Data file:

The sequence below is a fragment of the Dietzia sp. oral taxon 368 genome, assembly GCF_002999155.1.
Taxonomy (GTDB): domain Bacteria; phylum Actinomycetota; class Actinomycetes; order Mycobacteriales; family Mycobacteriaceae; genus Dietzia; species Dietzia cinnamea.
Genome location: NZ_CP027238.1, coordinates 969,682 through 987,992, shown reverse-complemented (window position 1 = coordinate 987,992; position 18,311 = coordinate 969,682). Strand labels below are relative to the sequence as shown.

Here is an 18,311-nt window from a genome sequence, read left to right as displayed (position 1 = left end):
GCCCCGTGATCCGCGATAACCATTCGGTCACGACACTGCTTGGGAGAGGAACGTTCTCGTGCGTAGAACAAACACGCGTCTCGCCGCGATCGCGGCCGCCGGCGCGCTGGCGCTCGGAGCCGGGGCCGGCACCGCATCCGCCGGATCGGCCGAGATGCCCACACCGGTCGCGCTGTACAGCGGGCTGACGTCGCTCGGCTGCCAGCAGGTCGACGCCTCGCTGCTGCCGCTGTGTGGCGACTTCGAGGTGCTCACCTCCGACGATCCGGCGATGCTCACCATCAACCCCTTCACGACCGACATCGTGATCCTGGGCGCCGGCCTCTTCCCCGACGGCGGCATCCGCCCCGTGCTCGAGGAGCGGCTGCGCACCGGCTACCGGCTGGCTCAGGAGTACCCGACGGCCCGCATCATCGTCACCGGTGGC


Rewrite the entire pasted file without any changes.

The sequence below is a fragment of the Dietzia sp. oral taxon 368 genome, assembly GCF_002999155.1.
Taxonomy (GTDB): domain Bacteria; phylum Actinomycetota; class Actinomycetes; order Mycobacteriales; family Mycobacteriaceae; genus Dietzia; species Dietzia cinnamea.
Genome location: NZ_CP027238.1, coordinates 969,682 through 987,992, shown reverse-complemented (window position 1 = coordinate 987,992; position 18,311 = coordinate 969,682). Strand labels below are relative to the sequence as shown.

Here is an 18,311-nt window from a genome sequence, read left to right as displayed (position 1 = left end):
GCCCCGTGATCCGCGATAACCATTCGGTCACGACACTGCTTGGGAGAGGAACGTTCTCGTGCGTAGAACAAACACGCGTCTCGCCGCGATCGCGGCCGCCGGCGCGCTGGCGCTCGGAGCCGGGGCCGGCACCGCATCCGCCGGATCGGCCGAGATGCCCACACCGGTCGCGCTGTACAGCGGGCTGACGTCGCTCGGCTGCCAGCAGGTCGACGCCTCGCTGCTGCCGCTGTGTGGCGACTTCGAGGTGCTCACCTCCGACGATCCGGCGATGCTCACCATCAACCCCTTCACGACCGACATCGTGATCCTGGGCGCCGGCCTCTTCCCCGACGGCGGCATCCGCCCCGTGCTCGAGGAGCGGCTGCGCACCGGCTACCGGCTGGCTCAGGAGTACCCGACGGCCCGCATCATCGTCACCGGTGGC